Returning to Work in a COVID-19 World

Returning to Work COVID-19 Crisis

After almost 6 weeks into working from home, and with almost 30 million people not working at all, many employers and employees are beginning to contemplate the return to work for millions of employees. But what exactly is it we will be returning to? Who will be returning? When will they return? What will the work environment be like? What if something goes wrong?

The answers to these questions may seem hypothetical now, but as North Carolina begins to (hopefully) progress through the three phases outlined by Governor Cooper, now is a good time to at least begin considering these issues. Businesses that take action will likely have better chances of keeping employees/customers healthy — increasing the likelihood of staying open and avoiding legal pitfalls.

And while daunting, much like many of the at-home tasks we have accomplished during the stay-at-home order, the following are likely to be good operational practices, notwithstanding a global pandemic. 


Before most businesses return to work, according to Governor Cooper, our state must experience improvements in a few key metrics: infection rates, hospitalizations, testing, tracing and availability of Personal Protective Equipment (PPE). As there appears to be at least leveling of the trajectory of lab-confirmed cases, this phase could be coming to an end around May 8. So, in this phase, let’s get to work on preparations.

Staged Return: If employees have adjusted well to working from home, they should be encouraged to do so, and employers should consider a staged return. As no solution will be perfect, having some time with a small workforce to begin to implement COVID-19 policies may give an employer time to make adjustments. In addition, employers may consider staggered shifts or even alternate work days/weeks.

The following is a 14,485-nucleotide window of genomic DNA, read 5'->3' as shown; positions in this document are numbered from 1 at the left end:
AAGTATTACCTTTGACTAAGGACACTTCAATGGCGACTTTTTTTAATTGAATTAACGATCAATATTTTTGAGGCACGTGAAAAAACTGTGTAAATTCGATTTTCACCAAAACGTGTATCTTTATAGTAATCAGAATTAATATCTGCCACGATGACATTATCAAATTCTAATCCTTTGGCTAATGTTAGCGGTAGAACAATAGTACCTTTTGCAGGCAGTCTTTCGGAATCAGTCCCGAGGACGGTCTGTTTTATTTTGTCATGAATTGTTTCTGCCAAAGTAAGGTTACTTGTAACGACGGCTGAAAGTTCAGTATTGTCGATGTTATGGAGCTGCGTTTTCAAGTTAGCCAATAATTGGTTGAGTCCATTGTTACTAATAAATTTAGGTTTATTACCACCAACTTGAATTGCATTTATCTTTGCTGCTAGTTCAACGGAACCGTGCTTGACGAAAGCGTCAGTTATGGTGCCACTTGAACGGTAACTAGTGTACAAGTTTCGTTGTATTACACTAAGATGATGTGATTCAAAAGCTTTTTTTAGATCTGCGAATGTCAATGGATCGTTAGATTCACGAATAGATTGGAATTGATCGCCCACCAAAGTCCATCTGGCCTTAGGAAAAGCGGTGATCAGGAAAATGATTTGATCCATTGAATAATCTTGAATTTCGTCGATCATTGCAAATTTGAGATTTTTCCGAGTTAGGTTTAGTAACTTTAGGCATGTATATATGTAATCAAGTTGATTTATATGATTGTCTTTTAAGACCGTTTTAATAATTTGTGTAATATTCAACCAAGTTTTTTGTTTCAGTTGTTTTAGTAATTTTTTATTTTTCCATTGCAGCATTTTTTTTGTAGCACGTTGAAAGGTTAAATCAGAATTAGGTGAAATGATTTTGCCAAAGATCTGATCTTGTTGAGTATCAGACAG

Guidelines and Policies: The CDC has released helpful guidelines for all employers and for small businesses. Guidelines for workplace safety have also been published by OSHA. These guidelines can be used to draft employment policies specific to COVID-19, which should be written and presented to all employees. Now is the time to draft those policies.  Here are some suggestions for what they should include:

  • Taking Temperatures and Asking Medical Questions and Testing: One of the most common questions is whether an employer can take an employee’s temperature before he/she returns to work. According to the EEOC, the simple answer is: yes. Employers may also ask employees if they are experiencing COVID-19 symptoms, specifically, fever, chills, cough, shortness of breath or sore throat. Importantly, employers must keep information about employee illness confidential. Likewise, employers may administer COVID-19 testing to employees.
  • Wearing Masks, Washing Hands and Spacing: An employer may require employees to wear protective gear (masks and gloves) and to observe infection disease prevention and control practices (washing hands and social distancing). Resources for proper ways to wear masks, hand washing instructions and delineating safe work spaces may be helpful. Employers may also consider providing masks, distributing hand sanitizers and taping personal spaces.
  • Doctor’s Notes:  Employers may require a doctor’s note to certify that an employee is fit to return to work. However, employers should be flexible in the form of these notes, given likely anxiety due to visiting healthcare providers. In some instances, an email from a doctor may be enough. 

Policy Manager:  While it may be helpful to have input from a larger task force to deal with COVID-19, employers should identify a single individual responsible for the company’s response.  This person should be familiar with legal requirements, instruct managers on their duties and be able to apply policies consistently across an employer’s workforce to avoid claims of discrimination or retaliation.


One of the biggest issues confronting employers as news of COVID-19 began to spread was what to do with sick employees or employees who need to be out of work for other reasons related to the disease.  Congress acted quickly to answer many of these questions, but then stay at home orders mooted many of those issues.  Now that people will be returning to work, and there is no vaccine or treatment for the virus, continued spread is inevitable.  In this period, it will be critical for employers to accurately respond to employees that are out of work for a reason related to COVID-19.